Tuesday, July 30, 2013

Who Is Going to Buy the Cars, Henry?

Another facebook discussion, this one about the apparent plan of US business and the federal government to create a permanent recession, leaving most Americans poor or living precarious lives, always on the edge of poverty. I wrote:
The part I don't understand is how one maintains a consumer economy if most people have too little money. However, Keynes said you can stabilize an economy at any level, including endless depression. The question then becomes, can you stabilize a society with endless poverty?
One of my facebook colleagues wrote that the plan was apparently to sell to the Chinese, if Americans could not afford to buy.

I replied:

I did some quick checking on the Internet. The US consumer economy is approximately 11 trillion dollars a year. The Chinese consumer economy is approximately 3 trillion a year. Because there are so many more Chinese, the spending money per person is a lot lower, and a lot of that spending money is going to go (I assume) to food and housing. This may help US agribusiness, but not other US companies. The European Union is currently collapsing, and most of the rest of the world is poor. The US is 25% of the world Gross Domestic Product. Lose that and you lose a lot of buying power.

I don't think most business people and politicians are able to think about economics. This is also true of most economists, who are utterly clueless about how economies work.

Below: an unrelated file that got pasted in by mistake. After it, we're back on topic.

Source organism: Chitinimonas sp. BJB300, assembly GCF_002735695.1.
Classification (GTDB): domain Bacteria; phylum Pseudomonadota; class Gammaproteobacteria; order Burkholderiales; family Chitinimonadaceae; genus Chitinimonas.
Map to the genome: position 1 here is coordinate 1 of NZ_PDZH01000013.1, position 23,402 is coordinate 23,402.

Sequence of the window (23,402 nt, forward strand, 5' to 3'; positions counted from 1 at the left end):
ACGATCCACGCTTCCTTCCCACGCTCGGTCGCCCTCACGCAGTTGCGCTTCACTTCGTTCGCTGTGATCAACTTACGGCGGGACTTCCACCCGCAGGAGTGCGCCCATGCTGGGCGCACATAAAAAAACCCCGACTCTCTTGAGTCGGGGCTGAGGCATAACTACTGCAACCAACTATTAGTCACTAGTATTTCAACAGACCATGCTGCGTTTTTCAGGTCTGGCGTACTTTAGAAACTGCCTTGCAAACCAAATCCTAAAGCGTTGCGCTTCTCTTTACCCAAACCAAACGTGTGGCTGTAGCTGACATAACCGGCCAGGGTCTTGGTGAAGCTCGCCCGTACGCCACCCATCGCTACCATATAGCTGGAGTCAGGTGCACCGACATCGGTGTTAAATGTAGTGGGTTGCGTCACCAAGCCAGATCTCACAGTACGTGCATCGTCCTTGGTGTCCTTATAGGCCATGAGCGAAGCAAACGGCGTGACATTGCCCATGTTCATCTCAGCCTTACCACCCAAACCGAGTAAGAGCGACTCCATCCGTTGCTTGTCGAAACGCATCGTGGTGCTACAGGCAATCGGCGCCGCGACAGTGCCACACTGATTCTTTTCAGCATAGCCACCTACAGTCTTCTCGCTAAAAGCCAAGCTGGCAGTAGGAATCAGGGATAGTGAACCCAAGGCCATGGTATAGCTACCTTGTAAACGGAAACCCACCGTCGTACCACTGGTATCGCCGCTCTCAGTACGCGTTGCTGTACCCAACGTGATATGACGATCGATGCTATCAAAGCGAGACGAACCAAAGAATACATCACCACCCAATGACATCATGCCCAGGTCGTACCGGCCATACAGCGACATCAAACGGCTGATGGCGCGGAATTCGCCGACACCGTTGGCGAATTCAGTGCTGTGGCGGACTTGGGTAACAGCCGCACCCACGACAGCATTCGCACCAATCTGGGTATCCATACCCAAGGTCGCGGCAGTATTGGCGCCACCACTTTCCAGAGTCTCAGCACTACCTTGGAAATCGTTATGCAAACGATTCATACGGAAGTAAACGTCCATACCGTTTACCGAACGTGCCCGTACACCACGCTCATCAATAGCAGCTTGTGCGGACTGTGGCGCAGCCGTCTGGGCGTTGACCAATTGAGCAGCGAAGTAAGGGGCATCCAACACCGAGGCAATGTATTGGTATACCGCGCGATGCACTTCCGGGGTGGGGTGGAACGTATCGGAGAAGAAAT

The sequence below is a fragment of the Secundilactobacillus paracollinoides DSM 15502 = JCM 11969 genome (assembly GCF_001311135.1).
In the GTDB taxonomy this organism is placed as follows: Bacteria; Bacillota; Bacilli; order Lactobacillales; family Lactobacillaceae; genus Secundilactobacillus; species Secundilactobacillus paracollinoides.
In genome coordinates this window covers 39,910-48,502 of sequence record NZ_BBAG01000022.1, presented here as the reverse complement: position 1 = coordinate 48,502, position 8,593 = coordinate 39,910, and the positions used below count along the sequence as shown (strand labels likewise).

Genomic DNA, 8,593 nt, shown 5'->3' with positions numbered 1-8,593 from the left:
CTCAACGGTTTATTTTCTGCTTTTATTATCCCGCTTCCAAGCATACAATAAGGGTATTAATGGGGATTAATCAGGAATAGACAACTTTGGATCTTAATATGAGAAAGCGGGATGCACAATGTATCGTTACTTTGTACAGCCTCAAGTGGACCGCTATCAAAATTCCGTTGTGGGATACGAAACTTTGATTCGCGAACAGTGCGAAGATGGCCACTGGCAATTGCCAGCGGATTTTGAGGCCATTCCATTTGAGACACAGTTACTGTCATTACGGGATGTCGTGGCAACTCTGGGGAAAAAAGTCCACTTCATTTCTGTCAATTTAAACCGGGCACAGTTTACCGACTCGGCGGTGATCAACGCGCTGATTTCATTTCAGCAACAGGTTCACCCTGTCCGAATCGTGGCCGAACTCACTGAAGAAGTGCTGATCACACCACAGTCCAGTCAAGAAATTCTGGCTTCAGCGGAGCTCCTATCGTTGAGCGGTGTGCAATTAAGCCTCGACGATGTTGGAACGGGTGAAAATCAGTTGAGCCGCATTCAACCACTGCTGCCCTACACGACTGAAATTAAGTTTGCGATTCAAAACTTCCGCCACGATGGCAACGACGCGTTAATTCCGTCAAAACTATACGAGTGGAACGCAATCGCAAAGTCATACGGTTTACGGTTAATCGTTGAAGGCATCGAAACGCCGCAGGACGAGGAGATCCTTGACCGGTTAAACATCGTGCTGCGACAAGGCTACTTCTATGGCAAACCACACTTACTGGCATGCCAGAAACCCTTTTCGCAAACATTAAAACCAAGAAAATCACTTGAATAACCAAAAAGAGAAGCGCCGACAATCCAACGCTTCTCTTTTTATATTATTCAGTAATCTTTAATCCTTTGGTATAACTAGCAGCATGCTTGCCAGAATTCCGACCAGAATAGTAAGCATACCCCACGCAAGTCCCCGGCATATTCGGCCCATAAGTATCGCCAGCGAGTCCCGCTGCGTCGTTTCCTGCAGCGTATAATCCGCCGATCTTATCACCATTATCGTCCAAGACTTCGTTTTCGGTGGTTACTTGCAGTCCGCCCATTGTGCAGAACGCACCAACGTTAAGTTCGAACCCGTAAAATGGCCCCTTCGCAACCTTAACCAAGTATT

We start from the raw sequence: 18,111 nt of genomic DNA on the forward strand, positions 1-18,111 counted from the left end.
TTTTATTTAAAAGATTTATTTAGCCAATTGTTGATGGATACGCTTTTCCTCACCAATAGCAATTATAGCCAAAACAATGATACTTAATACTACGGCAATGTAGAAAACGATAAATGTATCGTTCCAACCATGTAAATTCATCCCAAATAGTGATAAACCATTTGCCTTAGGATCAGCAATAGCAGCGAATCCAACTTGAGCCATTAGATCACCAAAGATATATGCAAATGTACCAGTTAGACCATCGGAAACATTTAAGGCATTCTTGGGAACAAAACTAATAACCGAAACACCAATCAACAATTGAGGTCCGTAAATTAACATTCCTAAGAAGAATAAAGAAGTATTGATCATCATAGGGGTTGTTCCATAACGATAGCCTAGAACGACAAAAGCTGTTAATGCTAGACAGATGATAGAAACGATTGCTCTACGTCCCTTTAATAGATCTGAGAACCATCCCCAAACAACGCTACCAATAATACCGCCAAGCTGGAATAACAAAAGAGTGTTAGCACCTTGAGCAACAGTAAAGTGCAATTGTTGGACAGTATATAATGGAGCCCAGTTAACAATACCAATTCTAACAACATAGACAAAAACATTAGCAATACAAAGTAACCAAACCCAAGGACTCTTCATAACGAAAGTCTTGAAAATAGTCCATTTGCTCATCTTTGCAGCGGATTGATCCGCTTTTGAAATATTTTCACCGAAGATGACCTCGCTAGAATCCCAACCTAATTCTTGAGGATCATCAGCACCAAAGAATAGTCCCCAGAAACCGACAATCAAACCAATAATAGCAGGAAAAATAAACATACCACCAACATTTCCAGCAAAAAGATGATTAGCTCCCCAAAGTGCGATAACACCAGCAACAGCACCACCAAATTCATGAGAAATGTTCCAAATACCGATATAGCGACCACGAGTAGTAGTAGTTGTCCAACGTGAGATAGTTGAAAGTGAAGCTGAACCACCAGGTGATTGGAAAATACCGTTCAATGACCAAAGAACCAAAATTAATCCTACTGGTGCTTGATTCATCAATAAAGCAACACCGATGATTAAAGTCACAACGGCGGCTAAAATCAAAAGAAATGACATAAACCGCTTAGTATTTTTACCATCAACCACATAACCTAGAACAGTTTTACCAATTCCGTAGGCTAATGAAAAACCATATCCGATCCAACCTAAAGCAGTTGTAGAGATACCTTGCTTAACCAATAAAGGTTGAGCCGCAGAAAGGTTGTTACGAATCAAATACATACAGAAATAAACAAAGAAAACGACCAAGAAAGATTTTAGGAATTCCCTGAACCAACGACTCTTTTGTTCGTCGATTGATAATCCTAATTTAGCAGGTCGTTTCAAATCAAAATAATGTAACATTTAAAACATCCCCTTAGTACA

So, am I able to think about economics? Well, I am better prepared than economists, because my training is in accounting and science fiction. Accounting is about real money in the real world; and science fiction (at its best) is about extrapolating the present into the future and seeing the possible results of present action. Good science fiction, like good accounting, is rooted in reality.
The economist James Galbraith was recently in Greece. He said one of the things he noticed were all the elderly people going through garbage, looking for something to eat. He also noticed all the empty storefronts. This is the end result of austerity economics.

Greece has some special problems, because it belongs to the European Union and does not have its own currency. But this could happen in any country, if the government decides that spending must be reduced and the social safety net is not needed. Societies are complex and fragile. It isn't that difficult to break one apart.


Blogger Foxessa said...

Like everyone else, they expect to sell to the uber-rich. That is the economy, now that we have the global plutocracy.

Billionaire Mayor Mike told us so too, in response to those who questioned whether it was a good thing for the city of New York to be nothing but a service economy to the plutocracy: "The wealthy provide the jobs that sell to the rich in the stores they go into, the restaurants they eat in, so yes it is good for New York."

In other words, the only jobs out there are servicing the rich, and as in ye olden days, being a servant seldom paid a living wage on which you could buy your own home and raise and educate a family -- which seems to have escaped Mayor Mikey's notice all together.

Welcome to the unfairly distributed wealth of the future -- it's here.

Love, C.

9:46 AM  

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